Search the Community
Showing results for tags 'predictive'.
Found 3 results
Jefferson Adams posted an article in Celiac Disease Diagnosis, Testing & TreatmentCeliac.com 06/04/2010 - A team of researchers recently set out to assess the positive predictive value of blood test screening for possible cases of celiac disease. The team included Peter Toftedal, Christian Nielsen, Jonas Trolle Madsen, Kjell Titlestad, Steffen Husby, and Søren Thue Lillevang. They are affiliated with the Hans Christian Andersen Children's Hospital, and the Department of Clinical Immunology of Odense University Hospital in Denmark. P. Toftedal and Ch. Nielsen made contributions to the final published article. In deciding which possible celiac disease cases might require duodenal biopsy, doctors rely mainly on tests for celiac disease antibodies, such as immunoglobulin A (IgA) anti-tissue transglutaminase (anti-tTG), IgA endomysium antibody (EMA), IgA and IgG anti-gliadin antibodies (IgA and IgG AGA). For their study, the research team wanted to assess the diagnostic quality of blood testing for possible cases of celiac disease. They did this by performing celiac disease blood tests (IgA and IgG AGA, anti-tTG and EMA) on 11,915 subjects. They then combined the serological data with clinical data and duodenal biopsy results using a unique Danish personal identification number. They found that positive predictive value (PPV) fluctuated in accordance with various combinations of positive celiac disease antibodies. They found the highest predictive value (97.6%) when results for IgA and IgG AGA, anti-tTG and EMA antibodies were all positive. The team used a logistic regression model at initial blood screening to predict the probability of later biopsy-proven celiac disease in relation to concentrations of IgA AGA and anti-tTG. They found that anti-tTG concentrations correlated strongly with EMA positivity, number of additional positive antibodies, and higher PPV. The anti-tTG concentration upon first blood screening for celiac disease was highly informative in relation to EMA positivity, number of additional celiac disease specific antibodies and PPV. Lastly, results for the high-risk patient group showed that anti-tTG and IgA AGA concentrations at initial serological screening accurately predicted probability of future biopsy-proven celiac disease. Source: Clin Chem Lab Med 2010;48:685–91. DOI: 10.1515/CCLM.2010.136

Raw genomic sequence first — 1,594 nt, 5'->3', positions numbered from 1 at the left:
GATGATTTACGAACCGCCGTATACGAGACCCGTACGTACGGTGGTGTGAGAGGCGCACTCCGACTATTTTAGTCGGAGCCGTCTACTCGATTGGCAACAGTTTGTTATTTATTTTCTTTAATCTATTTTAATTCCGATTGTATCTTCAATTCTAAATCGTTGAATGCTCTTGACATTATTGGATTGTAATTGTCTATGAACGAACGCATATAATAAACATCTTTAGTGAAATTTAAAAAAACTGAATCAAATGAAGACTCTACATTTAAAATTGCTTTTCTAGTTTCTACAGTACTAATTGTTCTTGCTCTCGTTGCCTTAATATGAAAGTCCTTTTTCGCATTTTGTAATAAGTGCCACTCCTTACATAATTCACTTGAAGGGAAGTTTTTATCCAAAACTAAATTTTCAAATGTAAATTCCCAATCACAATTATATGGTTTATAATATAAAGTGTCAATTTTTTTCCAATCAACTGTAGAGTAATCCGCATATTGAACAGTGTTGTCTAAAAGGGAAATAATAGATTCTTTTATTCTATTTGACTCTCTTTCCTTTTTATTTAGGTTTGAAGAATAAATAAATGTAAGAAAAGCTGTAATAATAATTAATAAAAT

Scott Adams posted an article in Celiac Disease Diagnosis, Testing & TreatmentJ Pediatr 2000;137:356-366. Celiac.com 10/10/2000 - Researchers from the University of Colorado School of Medicine, Denver have determined that transglutaminase (TG) antibodies in asymptomatic children are 70% to 83% predictive of biopsy evidence of celiac disease, and may identify children who are likely to develop the disease, as reported in the September issue of the Journal of Pediatrics. Dr. Edward J. Hoffenberg and colleagues studied 30 asymptomatic children who had a genetic risk for celiac disease to determine the relationships between TG antibody titer, small bowel histology, growth, and clinical features of celiac disease. Using the Marsh System to grade the small bowel histology Dr. Hoffenberg that out of 30 children with a positive TG antibody test result - 21 (70%) had definite (Marsh score 2 or 3) and 4 (13%) had possible (Marsh score 1) biopsy evidence of celiac disease, further, the TG antibody titer correlated with Marsh score.
Vijay Kumar, M.D., Research Associate Professor at the University of Buffalo and President and Director of IMMCO Diagnostics: Not really. It is not true that the serological methods have lower predictive value in children less than two years of age. In all the studies that we did, there was 100% correlation of the EMA to the disease activity irrespective of the age. Karoly Horvath, M.D., Ph.D., Associate Professor of Pediatrics; Director, Peds GI & Nutrition Laboratory; University of Maryland at Baltimore: There are age dependent changes in several blood parameters during childhood. It is well known that immunoglobulin levels depend on the age of children. E.g. the IgA class immunoglobulins reach the adult level only by 16 years of age, and the blood level of IgA immunoglobulins is only 1/5th of adult value below two years of age. A large study from Europe (Brgin-Wollf et al. Arch Dis Child 1991;66:941-947) showed that the endomysium antibody test is less specific and sensitive in children below two years of age. They found that the sensitivity of the EmA test decreased from 98% to 88% in children younger than 2 years of age. It means that 12% of their patients with celiac disease, who were younger than two years of age, did not have an increase in their endomysium antibody levels.